Norma The Best Cow Ever has her baby and What brings you to my blog?


I am up and waiting for #Normathebestcowever to calve. I can’t quite put the work into a real blog but I thought I would share something that often brings a laugh to my husband and I at the end of the day… and answer some questions that are apparently not answered anywhere else!

#normathebestcowever is still enjoying her vac...

#normathebestcowever is still enjoying her vacation. She’s due to calve on the 10th.

WordPress hosts my blog and they keep track of all kinds of info like how many people visited each day, what posts they viewed and what search terms they entered that brought them to my blog. Now I can’t see who is visiting. So don’t worry, I won’t know if you really don’t know about “Boneless Bananas” and “Hormone Free Milk” which are the top searched terms that brings people to my blog. I am pretty proud of the fact that when folks want information about hormones in milk, they end up here.

Apparently plenty of people want to know “How long do cows live?”. They especially want to know how long Jersey cows and Holstein cows live. The answer? Cows can live into their 20’s, but that’s really, really rare, kind of like a person living to be 115. Cows leave the herd at all different ages, for lots of different reasons.

Many of you want to know about “Chicken Nugget Paste” or “McDonalds Raw Meat” I am thankful that I had the great Chris Raines to help answer that question.

“What goes best with Rumchata?” I am glad you asked. Check out my interview with the founder and let him tell you his favorite way to drink Rumchata. 

Tattoos! Love them or hate them… Lots of folks are out there looking for their perfect “Farming tattoo”.

“What to eat for dinner?” Well I suggest this or maybe this or this! But a lot of you want to know “how to cook Tri-Tip” or my “Smoked Chipotle Artichoke Dip

This too. #bacon #food #agchat via dairycarrie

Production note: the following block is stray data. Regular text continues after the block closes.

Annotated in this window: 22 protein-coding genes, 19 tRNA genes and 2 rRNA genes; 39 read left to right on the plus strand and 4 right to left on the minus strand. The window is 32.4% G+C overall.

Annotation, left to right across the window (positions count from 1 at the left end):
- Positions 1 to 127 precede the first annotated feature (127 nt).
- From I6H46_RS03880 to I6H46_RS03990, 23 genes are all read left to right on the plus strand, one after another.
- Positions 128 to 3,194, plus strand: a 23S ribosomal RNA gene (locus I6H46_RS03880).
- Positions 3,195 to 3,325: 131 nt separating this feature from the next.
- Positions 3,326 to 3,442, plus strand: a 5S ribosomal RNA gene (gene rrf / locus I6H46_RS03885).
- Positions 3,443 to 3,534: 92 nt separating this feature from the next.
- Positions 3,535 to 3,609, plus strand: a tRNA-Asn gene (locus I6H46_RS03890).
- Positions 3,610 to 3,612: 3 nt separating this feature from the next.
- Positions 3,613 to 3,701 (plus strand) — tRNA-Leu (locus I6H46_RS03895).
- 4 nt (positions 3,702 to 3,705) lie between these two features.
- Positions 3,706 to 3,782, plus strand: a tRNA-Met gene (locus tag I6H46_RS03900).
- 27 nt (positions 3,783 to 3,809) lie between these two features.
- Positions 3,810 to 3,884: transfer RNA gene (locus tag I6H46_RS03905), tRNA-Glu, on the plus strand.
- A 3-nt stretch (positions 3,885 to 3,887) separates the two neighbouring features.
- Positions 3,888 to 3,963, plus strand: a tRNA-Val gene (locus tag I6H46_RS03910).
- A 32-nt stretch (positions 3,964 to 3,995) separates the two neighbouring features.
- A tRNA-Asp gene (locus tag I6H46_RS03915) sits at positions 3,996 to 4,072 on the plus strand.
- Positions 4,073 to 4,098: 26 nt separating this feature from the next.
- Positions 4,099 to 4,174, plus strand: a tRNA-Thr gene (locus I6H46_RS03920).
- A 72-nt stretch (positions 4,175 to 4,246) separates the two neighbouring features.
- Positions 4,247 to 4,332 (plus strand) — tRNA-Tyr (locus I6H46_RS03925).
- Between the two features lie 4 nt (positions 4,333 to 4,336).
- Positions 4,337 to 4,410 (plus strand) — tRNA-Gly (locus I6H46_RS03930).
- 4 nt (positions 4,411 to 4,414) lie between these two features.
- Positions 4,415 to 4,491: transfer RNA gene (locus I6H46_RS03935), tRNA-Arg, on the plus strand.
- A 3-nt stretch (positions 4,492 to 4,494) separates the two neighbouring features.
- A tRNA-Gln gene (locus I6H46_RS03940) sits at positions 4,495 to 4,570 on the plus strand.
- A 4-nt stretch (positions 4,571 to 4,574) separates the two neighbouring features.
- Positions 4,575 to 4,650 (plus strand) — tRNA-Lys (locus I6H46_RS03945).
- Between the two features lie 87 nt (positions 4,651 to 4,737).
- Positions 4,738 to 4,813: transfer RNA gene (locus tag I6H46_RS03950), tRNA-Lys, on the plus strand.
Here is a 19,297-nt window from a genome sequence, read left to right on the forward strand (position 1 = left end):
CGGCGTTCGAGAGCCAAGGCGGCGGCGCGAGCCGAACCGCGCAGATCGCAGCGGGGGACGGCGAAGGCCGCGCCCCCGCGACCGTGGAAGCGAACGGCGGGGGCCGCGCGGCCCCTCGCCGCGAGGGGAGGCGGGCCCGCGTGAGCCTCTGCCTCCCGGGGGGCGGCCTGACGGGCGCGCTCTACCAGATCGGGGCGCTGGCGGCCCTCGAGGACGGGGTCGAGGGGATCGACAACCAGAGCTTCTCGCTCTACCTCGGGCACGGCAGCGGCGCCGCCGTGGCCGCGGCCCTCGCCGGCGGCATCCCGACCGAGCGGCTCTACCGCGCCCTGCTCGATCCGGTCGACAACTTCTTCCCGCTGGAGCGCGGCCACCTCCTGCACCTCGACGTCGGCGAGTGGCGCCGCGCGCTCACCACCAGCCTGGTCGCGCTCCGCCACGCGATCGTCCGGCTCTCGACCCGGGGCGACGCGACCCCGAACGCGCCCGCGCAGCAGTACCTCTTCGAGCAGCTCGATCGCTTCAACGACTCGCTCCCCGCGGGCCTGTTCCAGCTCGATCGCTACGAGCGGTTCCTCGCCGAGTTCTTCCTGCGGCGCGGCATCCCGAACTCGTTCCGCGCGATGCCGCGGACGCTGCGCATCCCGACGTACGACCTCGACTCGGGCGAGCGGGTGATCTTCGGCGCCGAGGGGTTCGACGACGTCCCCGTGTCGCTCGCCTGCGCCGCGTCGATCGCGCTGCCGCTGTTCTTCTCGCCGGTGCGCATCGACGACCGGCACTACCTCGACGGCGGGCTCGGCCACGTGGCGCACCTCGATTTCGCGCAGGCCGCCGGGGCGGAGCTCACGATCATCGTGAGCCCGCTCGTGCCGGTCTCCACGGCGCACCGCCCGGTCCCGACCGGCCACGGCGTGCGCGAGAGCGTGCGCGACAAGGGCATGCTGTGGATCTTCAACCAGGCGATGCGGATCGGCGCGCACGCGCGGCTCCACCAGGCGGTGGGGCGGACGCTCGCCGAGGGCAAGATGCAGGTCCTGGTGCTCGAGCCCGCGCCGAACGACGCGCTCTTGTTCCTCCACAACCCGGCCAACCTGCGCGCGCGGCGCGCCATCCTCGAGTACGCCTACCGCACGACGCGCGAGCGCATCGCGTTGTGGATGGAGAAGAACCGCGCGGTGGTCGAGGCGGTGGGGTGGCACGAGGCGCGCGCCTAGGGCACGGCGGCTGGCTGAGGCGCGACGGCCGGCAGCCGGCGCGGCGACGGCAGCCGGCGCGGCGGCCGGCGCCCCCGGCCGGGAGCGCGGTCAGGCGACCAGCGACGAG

This is so true, and awesome.

My best “tips for salesmen” and to whoever is searching for “peeing party girls” is to stay away from Mandy’s farm. 

If late at night and you’re thinking “I don’t want to be horny anymore”, my suggestion is that you should get a girlfriend. I’ve considered renaming this post.

If you are googling “Cody Canada” and you ended up here, cool! Welcome!  Same for you folks who are looking for “Matt King”

And for all of you who are obsessed with “sticking your hand in a cow” “girl with her hand in a cow’s ass” “putting your hand in the side of a cow” and other variations of that theme, you’re all weird. I guess I can thank KrittaBug for you.


Norma just had a bouncing baby boy!

Meet Ned! Maybe isn’t too sure about him.

I think Ned sure is cute. He is a cross of Normande and Jersey from Norma and Red Carrier Holstein from his Dad.

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18 Comments on Norma The Best Cow Ever has her baby and What brings you to my blog?

  1. Jamie Rhoades
    August 7, 2012 at 1:15 pm (7 years ago)

    Ahh, that calf is too cute! My cows are due any day and I can hardly stand it. To be honest I’m not really sure how I found your blog, but I promise it wasn’t by “googling” anything. Although I’m seriously considering naming a post “girl with her hand in a cow’s ass” when I talk about preg checking – just to see what happens.

  2. Liz
    August 7, 2012 at 1:25 pm (7 years ago)

    I should have commented last night on you facebook page about Norma not being too keen on you “checking” her, but I’m here now and since you personally have not “calved” I thought I’d share that when waiting to deliver being check really, really sucked. The surprising thing was that being checked by my female nurses I would say they made it 5 times worse than the male doctors; you would thing a lady would have more compassion compare to a man, so not true in my case.

    Anyway, congrats to Norma – the best cow ever and welcome Ned.

  3. Steph
    August 7, 2012 at 2:20 pm (7 years ago)